Our previous blog (or below if you’re viewing this on Tumblr) examined the importance of a balanced diet and good nutrition on our overall cognitive performance as well as our general health. BUT, how easy is it to actually achieve the right nutritional levels?
If you have been living in a cave in the Himalayas for the last nine years or have never seen something we like to affectionately call; the newspaper, then you may have missed that we are in the middle of an ‘obesity crisis’. For example, recent studies tell us that 2/3 of British adults are overweight and one in four of us are considered to be obese. Whilst the use of the word ‘crisis’ may sound dramatic (we are yet to see the streets littered with overweight bodies crawling like the living dead to their nearest Burger King Megastore), there is an undeniable struggle between man and its waistband.
However, it appears that even eating the right kinds of food may not be enough to give you a nutritionally adequate diet anymore. Research by numerous Universities and Organisations in the United States suggests that over the last half a century, the nutritional quality of conventionally grown fresh fruits and vegetables has declined significantly. Data collected showed median declines in nutritional content of fruit and vegetables over the last 50 years of between 5-40% and, alarmingly, even more in some cases. Research by the Washington State University show today’s food produced 10-25% less iron, zinc, protein, calcium, vitamin C and other nutrients. A prime example of this can be seen in broccoli: Widely grown varieties in 1950 had around 13 mg/g of calcium. Compare that with today’s 4.4mg/g average and it’s clear to see that maybe we shouldn’t have slept through all of our older generations daily ‘back in my day’ speeches.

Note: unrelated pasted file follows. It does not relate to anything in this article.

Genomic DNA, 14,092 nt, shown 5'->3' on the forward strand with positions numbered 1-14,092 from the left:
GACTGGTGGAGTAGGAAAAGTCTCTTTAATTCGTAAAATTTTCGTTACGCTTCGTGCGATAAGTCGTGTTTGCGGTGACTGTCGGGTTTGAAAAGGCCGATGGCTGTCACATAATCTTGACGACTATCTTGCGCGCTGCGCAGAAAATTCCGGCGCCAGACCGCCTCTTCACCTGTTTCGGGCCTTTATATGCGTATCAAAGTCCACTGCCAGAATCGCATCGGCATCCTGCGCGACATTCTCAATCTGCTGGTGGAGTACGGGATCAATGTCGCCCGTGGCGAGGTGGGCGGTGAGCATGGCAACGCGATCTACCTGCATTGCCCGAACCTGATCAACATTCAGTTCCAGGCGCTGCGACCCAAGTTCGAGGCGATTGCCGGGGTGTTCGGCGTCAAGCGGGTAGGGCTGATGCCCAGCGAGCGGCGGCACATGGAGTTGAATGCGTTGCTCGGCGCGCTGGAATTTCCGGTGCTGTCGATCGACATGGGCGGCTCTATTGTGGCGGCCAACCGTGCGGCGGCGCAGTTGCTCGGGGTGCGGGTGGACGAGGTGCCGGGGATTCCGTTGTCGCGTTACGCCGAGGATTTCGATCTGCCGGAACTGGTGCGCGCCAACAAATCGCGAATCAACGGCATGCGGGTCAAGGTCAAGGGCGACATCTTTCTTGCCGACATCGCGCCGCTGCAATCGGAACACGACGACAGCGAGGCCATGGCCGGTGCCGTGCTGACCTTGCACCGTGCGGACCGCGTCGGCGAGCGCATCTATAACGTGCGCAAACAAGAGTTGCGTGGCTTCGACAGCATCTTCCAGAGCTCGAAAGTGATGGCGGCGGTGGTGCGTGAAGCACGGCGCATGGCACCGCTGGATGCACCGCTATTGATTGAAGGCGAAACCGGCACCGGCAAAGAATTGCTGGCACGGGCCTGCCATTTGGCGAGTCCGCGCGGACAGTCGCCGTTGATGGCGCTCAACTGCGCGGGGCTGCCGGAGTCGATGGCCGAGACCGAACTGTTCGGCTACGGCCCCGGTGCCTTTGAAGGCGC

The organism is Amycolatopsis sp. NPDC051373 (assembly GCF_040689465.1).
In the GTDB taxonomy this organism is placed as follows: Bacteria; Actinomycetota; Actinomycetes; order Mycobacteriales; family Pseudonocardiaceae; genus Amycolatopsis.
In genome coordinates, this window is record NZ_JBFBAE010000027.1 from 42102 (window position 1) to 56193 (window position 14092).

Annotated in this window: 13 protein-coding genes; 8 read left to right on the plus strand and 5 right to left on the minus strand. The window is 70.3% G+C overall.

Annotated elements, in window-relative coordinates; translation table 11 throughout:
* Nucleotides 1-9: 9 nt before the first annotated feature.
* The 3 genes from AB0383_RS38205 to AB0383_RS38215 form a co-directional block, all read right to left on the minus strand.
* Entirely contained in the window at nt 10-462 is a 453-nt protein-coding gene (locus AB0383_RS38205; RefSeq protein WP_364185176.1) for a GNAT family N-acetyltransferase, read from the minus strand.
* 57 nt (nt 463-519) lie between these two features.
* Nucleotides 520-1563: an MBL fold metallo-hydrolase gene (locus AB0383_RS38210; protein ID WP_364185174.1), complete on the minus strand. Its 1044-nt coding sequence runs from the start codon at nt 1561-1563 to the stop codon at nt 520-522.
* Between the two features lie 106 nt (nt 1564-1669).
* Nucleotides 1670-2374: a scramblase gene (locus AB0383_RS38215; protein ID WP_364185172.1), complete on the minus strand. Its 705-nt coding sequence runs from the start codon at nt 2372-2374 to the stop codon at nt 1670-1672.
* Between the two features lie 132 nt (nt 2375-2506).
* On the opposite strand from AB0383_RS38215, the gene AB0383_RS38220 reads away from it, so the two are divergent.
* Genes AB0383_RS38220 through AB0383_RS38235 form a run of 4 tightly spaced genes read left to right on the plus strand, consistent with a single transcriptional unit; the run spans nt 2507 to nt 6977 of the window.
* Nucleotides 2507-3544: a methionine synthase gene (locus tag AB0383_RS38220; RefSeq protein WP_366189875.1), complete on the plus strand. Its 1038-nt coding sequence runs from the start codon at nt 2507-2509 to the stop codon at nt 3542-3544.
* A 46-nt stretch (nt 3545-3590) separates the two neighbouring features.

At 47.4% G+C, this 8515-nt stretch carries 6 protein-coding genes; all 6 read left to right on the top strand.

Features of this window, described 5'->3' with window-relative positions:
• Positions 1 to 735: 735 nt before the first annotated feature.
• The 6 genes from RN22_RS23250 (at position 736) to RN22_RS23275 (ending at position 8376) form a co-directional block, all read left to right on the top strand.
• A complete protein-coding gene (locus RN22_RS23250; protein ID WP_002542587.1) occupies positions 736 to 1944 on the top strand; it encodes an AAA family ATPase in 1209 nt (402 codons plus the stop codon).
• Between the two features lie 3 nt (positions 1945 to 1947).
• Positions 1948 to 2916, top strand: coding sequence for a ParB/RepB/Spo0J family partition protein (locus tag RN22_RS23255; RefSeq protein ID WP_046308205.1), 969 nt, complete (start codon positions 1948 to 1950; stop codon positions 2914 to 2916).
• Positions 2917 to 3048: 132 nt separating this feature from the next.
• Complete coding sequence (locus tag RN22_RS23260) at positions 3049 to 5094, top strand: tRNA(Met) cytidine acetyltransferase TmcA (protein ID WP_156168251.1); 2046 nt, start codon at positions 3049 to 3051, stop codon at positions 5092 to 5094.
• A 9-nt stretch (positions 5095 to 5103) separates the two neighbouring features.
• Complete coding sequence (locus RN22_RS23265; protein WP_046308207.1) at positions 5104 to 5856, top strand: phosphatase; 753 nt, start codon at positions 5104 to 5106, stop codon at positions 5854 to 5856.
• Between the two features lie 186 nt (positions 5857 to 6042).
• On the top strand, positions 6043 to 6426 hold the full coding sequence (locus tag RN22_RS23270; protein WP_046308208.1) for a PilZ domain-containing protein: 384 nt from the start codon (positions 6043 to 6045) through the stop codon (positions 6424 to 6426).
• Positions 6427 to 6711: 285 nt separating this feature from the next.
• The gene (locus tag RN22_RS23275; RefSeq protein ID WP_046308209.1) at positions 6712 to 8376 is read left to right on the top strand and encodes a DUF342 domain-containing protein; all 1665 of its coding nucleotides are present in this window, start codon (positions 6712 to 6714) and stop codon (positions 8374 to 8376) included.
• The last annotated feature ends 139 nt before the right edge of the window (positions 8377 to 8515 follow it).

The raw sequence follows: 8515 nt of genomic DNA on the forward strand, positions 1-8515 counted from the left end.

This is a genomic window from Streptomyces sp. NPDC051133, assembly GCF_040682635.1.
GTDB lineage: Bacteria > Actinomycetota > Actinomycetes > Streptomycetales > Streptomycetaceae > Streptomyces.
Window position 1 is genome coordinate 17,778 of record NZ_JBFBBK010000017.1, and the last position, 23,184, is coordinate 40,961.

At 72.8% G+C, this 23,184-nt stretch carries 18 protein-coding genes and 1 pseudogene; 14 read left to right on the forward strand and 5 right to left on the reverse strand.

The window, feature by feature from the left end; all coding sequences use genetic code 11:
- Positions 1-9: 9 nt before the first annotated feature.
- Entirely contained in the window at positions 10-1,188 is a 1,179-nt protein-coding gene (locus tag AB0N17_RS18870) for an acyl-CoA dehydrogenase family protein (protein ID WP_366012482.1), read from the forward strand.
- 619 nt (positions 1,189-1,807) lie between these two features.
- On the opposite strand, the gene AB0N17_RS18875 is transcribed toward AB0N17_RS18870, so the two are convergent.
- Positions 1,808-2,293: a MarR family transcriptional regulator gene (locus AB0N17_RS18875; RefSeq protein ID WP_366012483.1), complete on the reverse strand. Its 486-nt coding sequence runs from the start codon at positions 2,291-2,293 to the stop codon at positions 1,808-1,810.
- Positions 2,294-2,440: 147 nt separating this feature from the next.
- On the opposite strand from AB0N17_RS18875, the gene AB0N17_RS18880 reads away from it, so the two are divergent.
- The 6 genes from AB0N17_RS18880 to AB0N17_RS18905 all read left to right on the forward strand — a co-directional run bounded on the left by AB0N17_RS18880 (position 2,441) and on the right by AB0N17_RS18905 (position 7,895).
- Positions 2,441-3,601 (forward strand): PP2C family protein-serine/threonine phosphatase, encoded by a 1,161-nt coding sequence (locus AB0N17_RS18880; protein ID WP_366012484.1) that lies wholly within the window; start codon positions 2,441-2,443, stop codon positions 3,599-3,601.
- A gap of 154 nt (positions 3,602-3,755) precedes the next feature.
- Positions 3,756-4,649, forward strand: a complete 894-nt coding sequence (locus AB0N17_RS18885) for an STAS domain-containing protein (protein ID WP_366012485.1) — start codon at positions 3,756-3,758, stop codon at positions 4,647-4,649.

The declines are an accidental side effect of the increasingly intense farming techniques used to ever boost crop yields. Farmers today can grow 2 to 3 times as much grain, fruit and vegetables as they could do 50 years ago, but at what appears to be the serious detriment of the quality of the produce. Today’s vegetables may be larger than they used to be, but that is because selective breeding techniques have filled them with what’s known as ‘dry matter’, which is 90% carbohydrate and has the added effect of diluting mineral concentrations.
Furthermore, thanks to the growing (no pun intended) rise in the use of chemical fertilisers modern crops are growing faster than ever before. However, again, this has proved to be detrimental as it means produce has less time to absorb nutrients from the soil as there is less time to develop robust, efficient and aggressive root systems.
Therefore, since nutrient deficiency in humans has been linked to accelerated aging, perhaps we should stricter with our 5 a day for the fact it might stop us aging Mark Hamill. Ironically then, it seems like our attempts to grow our way out of a food shortage crisis has lead us into a nutrient deficiency.
With all of this in mind and not taking away from the obvious and undeniably positive implications that increasing crop yields has had in reducing global calorie deficiencies, perhaps it is now time to shift investment away from researching ways to further increase output and instead ways to bring nutrient levels back up to what they used to be and in combination with current techniques.
Let us know what you think! Or if you would like to hear more or have any feedback or enquiries please do not hesitate to let us know.